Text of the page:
7. “Milk Wars” (DC Comics/Young Animal)
“Milk Wars” really brought the best of DC Rebirth and Young Animal together and was the only Big Two crossover I kept up with in 2018. The series brings together the Doom Patrol, Mother Panic, Shade the Changing Girl, and Cave Carson to fight warped versions of DC Comics heroes, who are under the control of the Retconn corporation. The story is a literal metaphor for how corporations sanitize characters and go for the retread instead of taking risks with iconic characters as Wonder Woman becomes a submissive housewife in her tie-in story from Cecil Castelluci and Mirka Andolfo. “Milk Wars” shows that it’s okay to be a little weird as milk goes bad if it’s left in the bridge past its expiration day. It also features some gorgeous layouts from Aco in the crossover’s first chapter, which was co-written by Gerard Way and Steve Orlando, and he and the artists did an excellent job of melding an indie and mainstream sensibility throughout “Milk Wars”. Also, the story had a real effect on Mother Panic, Cave Carson, and Shade in their solo titles and introduced Magdalene Visaggio and Sonny Liew’s wonderful, yet depressed Eternity Girl character.
Donny Cates, Ryan Stegman, and Iban Coello’s Venom ongoing series is filled with all the fun excesses of the 1990s (Especially in the Venom Annual where James Stokoe shows him going toe to toe with Juggernaut.) and none of its toxicity. The first arc of the series is about Eddie Brock and his symbiote going to war against Knull, god of the symbiotes and a symbiote dragon. This has a terrible effect on him, and Cates carefully uses the symbiote as a metaphor for PTSD while freeing Stegman to draw unhinged heavy metal battles. And this series wasn’t just a one arc wonder as Cates, Coello, and Stegman explore the after effects of the battle with Knull on Eddie’s symbiote and have him confront his father. Plus one of the most underrated Marvel villains, Ultimate Reed Richards aka the Maker pops up for a little bit. This series work because it explores the psychological effects of the symbiote as well as the oozy, shoot-y violent bits.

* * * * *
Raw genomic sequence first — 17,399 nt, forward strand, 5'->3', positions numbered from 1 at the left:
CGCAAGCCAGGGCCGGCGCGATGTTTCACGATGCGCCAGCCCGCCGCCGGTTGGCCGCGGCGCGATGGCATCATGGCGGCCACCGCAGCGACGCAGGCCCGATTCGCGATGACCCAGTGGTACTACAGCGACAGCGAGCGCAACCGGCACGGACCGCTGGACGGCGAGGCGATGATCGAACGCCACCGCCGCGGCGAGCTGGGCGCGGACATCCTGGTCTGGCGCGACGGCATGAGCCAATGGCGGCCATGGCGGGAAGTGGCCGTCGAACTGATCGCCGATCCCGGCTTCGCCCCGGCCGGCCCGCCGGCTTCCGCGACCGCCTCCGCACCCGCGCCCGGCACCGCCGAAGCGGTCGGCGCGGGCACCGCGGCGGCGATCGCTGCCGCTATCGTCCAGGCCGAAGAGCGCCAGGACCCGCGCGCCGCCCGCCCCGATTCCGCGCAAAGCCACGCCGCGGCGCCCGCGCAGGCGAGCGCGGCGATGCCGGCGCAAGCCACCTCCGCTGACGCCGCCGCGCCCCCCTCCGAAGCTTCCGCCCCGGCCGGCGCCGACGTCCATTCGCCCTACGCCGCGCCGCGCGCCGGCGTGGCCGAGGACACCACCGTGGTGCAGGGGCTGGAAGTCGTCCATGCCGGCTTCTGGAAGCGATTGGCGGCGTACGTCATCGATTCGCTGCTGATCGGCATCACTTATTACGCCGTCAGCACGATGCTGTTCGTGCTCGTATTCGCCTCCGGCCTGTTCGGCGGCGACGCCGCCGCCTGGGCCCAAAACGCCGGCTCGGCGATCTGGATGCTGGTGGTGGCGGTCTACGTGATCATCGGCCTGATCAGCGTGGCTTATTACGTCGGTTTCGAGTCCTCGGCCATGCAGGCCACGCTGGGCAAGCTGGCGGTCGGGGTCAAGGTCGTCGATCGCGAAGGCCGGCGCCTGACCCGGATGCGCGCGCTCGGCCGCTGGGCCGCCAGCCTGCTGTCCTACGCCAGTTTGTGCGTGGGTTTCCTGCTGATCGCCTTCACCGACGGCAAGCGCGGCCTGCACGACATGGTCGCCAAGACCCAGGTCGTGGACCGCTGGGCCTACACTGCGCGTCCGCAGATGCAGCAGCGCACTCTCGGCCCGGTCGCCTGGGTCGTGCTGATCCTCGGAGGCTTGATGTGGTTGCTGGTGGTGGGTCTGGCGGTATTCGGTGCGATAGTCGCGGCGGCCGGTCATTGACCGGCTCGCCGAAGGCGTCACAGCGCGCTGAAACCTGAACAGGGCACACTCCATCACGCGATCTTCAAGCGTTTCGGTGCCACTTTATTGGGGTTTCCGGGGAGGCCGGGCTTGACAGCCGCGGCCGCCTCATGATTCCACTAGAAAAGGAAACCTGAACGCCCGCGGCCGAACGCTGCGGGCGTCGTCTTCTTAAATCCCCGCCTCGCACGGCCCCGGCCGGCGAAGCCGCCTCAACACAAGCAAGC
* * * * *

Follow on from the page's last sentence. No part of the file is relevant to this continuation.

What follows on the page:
Crowded is a wicked bit of satire with a side of mismatched buddy adventure from the beautiful minds of Christopher Sebela, Ro Stein, Ted Brandt, and Triona Farrell. It is about an obnoxious woman named Charlie, who has a $2 million price on her head on an app called Reapr that is basically crowdfunded murder. Luckily, there’s an app called Defendr where Charlie hires a badass, meticulous, and noble woman named Vita to protect her. Stein and Brandt fill each page with oodles of panels, but you are able to follow every action scene, conversation, or Charlie ending up at the club or a bachelorette party even if she has a price on her head. The bounty hunting drives the plot while Sebela uses the quieter moments to develop the personality and relationships of Charlie and Vita as well as some of the “professionals” hunting them. Crowded is a thrill ride, but also looks at the dark, not so altruistic side of human nature through the Internet and constant connectivity.